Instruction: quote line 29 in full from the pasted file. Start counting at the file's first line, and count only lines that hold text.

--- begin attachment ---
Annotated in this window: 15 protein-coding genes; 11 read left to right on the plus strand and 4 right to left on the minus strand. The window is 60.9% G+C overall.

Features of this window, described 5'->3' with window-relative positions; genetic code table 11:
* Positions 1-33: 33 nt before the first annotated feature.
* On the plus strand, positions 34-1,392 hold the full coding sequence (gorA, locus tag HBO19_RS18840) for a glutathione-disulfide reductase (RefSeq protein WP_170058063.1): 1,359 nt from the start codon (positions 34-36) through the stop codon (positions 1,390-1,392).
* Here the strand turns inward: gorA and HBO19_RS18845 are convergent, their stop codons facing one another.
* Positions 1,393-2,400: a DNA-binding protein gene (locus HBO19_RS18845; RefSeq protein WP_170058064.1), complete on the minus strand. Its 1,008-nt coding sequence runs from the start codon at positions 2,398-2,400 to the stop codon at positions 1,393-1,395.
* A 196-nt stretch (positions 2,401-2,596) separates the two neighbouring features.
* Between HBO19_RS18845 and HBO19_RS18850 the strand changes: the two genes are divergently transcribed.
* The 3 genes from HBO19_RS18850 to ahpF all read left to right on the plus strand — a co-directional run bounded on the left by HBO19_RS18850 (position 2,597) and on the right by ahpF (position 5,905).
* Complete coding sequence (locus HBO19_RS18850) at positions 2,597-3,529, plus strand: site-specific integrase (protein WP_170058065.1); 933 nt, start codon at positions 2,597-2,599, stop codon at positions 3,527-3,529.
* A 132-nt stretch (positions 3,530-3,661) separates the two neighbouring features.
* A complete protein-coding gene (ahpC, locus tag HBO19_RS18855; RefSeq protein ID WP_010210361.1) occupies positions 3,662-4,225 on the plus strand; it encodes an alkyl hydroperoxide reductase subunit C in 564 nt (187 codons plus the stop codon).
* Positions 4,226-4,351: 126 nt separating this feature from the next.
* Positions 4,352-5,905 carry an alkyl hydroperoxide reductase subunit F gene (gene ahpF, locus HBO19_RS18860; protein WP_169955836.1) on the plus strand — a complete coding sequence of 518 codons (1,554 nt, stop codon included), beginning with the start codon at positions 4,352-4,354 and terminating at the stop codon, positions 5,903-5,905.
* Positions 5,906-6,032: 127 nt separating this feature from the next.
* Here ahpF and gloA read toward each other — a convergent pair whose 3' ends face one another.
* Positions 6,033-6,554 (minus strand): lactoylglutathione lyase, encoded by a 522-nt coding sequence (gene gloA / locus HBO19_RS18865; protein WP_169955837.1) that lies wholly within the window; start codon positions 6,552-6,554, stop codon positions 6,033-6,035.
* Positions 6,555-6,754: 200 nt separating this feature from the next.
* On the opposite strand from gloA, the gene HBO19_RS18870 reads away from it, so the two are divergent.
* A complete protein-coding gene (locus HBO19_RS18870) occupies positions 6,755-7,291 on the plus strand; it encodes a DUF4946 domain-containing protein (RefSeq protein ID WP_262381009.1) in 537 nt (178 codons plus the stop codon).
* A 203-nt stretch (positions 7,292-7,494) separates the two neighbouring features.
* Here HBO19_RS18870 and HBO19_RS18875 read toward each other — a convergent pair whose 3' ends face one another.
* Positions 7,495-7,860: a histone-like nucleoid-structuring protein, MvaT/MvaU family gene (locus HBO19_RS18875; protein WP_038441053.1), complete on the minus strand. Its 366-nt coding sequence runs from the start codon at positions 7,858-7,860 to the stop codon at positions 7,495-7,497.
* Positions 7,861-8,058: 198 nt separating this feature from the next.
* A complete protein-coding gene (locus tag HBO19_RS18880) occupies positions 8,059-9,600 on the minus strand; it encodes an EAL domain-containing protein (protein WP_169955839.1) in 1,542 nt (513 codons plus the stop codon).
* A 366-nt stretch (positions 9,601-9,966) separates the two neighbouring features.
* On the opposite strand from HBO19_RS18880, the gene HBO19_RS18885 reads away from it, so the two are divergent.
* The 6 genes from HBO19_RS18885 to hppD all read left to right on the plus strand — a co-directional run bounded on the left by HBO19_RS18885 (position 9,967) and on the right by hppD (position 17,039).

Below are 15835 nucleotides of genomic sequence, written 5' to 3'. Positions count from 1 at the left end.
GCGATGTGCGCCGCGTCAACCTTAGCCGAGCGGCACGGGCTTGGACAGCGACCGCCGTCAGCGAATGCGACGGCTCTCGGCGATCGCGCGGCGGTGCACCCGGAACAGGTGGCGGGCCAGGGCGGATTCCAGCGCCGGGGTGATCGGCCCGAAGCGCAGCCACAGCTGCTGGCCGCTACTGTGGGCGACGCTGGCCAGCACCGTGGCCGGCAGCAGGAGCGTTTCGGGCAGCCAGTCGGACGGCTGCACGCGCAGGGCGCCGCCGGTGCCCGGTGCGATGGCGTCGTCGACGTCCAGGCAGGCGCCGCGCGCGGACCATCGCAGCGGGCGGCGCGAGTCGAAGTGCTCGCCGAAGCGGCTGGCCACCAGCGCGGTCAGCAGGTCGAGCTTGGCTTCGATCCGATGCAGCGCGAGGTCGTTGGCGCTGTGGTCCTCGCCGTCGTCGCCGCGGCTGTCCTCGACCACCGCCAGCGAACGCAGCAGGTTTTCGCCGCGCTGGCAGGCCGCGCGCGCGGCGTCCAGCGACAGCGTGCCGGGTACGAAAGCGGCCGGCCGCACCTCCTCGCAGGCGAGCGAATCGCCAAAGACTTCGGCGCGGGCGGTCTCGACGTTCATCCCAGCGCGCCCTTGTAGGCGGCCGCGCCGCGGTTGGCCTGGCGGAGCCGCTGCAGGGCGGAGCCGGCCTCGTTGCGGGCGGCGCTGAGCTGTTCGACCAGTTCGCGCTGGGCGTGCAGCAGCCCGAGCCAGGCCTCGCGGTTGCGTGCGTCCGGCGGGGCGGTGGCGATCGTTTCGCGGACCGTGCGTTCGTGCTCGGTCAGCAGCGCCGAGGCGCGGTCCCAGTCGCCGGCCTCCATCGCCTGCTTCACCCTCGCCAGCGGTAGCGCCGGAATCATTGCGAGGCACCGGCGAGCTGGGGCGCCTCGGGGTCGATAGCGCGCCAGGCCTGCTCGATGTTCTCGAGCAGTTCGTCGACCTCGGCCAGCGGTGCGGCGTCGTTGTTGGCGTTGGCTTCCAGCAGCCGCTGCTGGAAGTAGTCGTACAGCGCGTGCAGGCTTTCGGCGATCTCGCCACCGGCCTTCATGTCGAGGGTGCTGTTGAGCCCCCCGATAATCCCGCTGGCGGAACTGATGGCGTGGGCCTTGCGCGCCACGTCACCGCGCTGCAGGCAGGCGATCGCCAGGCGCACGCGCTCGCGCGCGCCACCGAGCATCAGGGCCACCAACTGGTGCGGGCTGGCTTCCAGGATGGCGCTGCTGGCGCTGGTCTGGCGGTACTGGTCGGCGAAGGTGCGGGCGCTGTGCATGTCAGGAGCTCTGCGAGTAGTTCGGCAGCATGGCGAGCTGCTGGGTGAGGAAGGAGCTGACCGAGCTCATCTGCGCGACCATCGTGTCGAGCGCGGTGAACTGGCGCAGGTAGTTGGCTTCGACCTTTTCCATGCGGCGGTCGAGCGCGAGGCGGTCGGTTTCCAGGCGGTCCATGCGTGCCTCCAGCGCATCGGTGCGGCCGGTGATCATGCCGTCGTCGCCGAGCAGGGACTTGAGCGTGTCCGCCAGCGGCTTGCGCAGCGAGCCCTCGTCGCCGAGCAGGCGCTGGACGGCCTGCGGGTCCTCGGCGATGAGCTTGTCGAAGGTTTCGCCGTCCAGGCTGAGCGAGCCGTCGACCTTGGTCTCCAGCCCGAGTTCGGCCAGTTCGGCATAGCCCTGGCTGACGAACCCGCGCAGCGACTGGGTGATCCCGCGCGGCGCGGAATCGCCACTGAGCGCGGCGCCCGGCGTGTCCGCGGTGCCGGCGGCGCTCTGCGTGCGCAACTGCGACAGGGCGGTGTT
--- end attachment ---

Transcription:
Below are 15835 nucleotides of genomic sequence, written 5' to 3'. Positions count from 1 at the left end.